If you’ve ever been in a family restaurant, such as Denny’s, then odds are, you’ll get a kick out of Working! If you’ve ever worked in any restaurant, then you’ll find Working! more than a little familiar.
This 2010 workplace comedy ran for three seasons, wrapping up with a special one hour episode, and pretty much sets the benchmark for not just workplace animes, but 21st century comedy. Brilliant use of sight gags, slapstick, and pretty much every other form of comedy you can think of, all delivered with the signature anime style, makes it a must see for any anime fan.
The premise is simple enough. High school student Souta is enamored with all things small and cute. So when a complete stranger, Popura, who happens to be both short and adorably cute, runs up and asks him if he’d like to be a waiter at family restaurant Wagneria, he instantly says yes without giving it a single thought. Souta quickly finds himself embroiled in the weirdness that is the workplace, and caught up in the daily lives of his eccentric co-workers.
It might not seem like you could get three seasons and a one hour special out of that, but boy, do they ever, and it never gets old. The humor is always on point, and for a long time restaurant worker such as myself, it feels delightfully familiar.
Souta himself is the least charming member of the cast, in a lot of ways. Aside from his weird fixation with small cute things, he’s a fairly practical young man, who lives at home with his three sisters, which are eccentric themselves, all of whom have an overbearing politician for a mother. Every bit of that is relevant, as well, and often provides the finer, more heart touching dramatic moments that the show switches in between the endless laughs.
From his violent lawyer of an oldest sister and her masochist ex-husband, to his drunken self defense fighting sister, to his sweet younger sister who is plotting to take over the world, they provide as much comedy as the rest of the cast, and give Souta no end of trouble. Especially when they cross over into his workplace, which they do frequently.
The rest of the cast is where this show really shines, though. Popura, it turns out, is actually older than Souta, and despite her bubbly, warm personality, is quite smart and capable, something the show greats take care to let us see frequently. She is occasionally at friendly odds with the head chef, Sato, who comes across as quite and taciturn, but loves messing with the tiny Popura.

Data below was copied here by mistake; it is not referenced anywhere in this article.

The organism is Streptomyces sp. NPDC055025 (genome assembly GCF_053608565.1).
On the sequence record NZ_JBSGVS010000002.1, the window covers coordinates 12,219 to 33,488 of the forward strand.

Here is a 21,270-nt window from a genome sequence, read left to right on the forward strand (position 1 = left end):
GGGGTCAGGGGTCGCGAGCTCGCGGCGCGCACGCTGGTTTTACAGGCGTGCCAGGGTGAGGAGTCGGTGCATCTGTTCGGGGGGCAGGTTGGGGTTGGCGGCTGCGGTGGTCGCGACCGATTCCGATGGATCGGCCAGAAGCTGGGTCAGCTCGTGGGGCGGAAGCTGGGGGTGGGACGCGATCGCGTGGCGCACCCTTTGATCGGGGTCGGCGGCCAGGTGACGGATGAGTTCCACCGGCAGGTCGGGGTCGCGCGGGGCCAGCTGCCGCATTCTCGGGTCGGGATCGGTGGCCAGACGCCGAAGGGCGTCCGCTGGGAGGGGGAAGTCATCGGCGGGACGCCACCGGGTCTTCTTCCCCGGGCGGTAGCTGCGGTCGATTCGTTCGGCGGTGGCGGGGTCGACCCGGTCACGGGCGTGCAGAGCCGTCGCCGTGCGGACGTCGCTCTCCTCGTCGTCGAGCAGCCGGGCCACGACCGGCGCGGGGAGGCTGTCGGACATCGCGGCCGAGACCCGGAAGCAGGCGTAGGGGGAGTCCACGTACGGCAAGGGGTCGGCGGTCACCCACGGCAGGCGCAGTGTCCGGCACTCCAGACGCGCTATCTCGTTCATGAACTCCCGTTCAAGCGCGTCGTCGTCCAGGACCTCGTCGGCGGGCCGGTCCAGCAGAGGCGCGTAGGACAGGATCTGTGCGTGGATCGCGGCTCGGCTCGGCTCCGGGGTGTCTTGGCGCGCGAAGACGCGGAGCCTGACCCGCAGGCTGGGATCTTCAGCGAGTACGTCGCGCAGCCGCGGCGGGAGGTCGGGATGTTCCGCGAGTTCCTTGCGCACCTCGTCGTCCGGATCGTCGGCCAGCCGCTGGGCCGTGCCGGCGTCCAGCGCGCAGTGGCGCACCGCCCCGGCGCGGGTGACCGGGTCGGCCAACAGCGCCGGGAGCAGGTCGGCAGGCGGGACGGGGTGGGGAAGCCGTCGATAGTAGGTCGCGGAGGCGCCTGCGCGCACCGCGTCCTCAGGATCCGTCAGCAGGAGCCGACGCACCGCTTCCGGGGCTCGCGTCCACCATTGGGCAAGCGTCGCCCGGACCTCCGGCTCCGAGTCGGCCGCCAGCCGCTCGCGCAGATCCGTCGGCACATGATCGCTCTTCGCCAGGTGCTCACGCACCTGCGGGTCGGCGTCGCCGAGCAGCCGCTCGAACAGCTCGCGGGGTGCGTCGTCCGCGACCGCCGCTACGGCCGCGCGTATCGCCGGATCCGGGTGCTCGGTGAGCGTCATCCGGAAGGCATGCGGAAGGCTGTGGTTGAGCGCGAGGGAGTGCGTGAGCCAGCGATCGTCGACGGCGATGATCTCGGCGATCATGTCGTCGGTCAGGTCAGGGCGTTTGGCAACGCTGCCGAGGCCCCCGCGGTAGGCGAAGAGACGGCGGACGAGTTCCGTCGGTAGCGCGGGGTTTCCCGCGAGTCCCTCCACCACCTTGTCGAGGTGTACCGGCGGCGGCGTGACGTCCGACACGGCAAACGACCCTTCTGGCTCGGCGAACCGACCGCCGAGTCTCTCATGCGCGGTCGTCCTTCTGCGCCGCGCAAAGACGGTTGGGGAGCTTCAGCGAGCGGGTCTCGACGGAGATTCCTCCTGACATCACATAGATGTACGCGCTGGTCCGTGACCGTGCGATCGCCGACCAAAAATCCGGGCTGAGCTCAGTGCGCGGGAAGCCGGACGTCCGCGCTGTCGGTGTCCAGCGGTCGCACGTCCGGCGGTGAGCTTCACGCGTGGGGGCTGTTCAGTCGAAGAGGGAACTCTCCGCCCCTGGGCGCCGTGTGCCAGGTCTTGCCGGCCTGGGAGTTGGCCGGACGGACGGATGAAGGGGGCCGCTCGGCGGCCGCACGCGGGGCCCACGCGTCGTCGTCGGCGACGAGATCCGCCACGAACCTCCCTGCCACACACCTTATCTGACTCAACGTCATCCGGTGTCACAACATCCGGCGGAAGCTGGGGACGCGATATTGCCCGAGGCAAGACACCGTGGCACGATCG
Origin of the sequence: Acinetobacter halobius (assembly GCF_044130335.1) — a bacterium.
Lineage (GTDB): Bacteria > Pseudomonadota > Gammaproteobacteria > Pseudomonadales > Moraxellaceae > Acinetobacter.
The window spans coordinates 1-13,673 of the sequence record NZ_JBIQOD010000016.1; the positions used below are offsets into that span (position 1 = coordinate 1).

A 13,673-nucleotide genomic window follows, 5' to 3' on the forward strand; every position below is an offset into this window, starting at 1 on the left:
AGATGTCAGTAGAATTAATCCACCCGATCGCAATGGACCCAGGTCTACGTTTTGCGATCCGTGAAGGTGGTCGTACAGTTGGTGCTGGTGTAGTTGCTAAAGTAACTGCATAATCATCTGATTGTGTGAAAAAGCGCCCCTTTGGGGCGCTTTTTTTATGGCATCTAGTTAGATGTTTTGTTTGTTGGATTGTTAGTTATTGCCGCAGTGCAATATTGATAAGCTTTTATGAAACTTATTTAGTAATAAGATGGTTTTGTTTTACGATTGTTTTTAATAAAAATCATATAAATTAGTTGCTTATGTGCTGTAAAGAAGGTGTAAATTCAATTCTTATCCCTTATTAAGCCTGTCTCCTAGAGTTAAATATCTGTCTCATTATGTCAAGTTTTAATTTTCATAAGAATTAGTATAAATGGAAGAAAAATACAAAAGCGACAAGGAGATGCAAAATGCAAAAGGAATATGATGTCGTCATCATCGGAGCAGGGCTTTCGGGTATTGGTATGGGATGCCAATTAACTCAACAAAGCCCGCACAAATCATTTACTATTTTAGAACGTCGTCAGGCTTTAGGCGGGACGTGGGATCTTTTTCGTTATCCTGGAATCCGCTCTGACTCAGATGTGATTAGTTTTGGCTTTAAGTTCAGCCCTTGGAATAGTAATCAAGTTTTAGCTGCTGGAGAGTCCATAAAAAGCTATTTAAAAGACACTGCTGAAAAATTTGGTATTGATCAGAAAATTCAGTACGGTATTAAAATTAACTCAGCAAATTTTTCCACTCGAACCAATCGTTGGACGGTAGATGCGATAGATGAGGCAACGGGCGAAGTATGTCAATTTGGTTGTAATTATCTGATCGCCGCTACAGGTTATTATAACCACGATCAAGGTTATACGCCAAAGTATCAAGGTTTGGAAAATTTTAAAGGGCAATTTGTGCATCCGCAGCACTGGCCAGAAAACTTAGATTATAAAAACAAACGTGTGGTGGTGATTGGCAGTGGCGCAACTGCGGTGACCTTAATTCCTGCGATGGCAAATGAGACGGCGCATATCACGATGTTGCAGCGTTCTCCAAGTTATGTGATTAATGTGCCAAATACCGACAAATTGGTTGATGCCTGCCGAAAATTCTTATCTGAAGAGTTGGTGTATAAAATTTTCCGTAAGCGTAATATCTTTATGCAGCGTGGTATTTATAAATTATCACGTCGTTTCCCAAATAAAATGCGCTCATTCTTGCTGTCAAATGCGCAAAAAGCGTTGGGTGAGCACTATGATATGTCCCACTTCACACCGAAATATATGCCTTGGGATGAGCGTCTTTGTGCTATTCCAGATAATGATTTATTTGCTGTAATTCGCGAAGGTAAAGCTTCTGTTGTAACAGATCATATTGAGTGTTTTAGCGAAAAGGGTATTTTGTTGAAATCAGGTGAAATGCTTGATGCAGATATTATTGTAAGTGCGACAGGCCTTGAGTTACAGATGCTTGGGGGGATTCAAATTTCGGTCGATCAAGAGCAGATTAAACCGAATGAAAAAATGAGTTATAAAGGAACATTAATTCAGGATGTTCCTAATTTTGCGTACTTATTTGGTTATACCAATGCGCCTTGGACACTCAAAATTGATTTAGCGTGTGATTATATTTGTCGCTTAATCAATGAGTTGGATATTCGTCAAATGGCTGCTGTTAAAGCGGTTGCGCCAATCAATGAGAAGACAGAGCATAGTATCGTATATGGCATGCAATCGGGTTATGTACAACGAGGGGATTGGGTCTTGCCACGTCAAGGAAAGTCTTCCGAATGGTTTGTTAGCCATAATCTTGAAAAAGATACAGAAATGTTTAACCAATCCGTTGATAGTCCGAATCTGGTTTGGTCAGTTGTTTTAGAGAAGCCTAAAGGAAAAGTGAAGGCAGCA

Then there’s the head waitress and chief of staff Yachiyo, who despite having a rather ditzy personality, is very capable and efficient. She also carries a katana with her everywhere she goes for some reason, including when she’s waiting tables. Her best friend happens to be the manager of the restaurant, Kyoko, a former street thug who takes a rather apathetic approach to being manager. Until you mess with her staff, that is. Then she can get down right violent. The rest of the time, she’s scarfing snacks.
The cast gets rounded out with gossip monger Soma, as well as a kind of, sort of teenage runaway named Aoi, and my favorite member of the cast, the androphobic Inami. Her fear of men is so profound, she instantly punches any man who gets too close to her, and since she’s abnormally strong, she can lay them out cold with a single blow.
The entire series revolves around the characters and how, in their own weird way, they form a family that helps each other deal with life’s problems, and how each of them grow from having known the others. The cornerstone of the series lies with Souta and Inami, though, as the two slowly build a friendship, leading to a romance, that is paced out over the run of the series to be one of the most natural, believable relationships ever.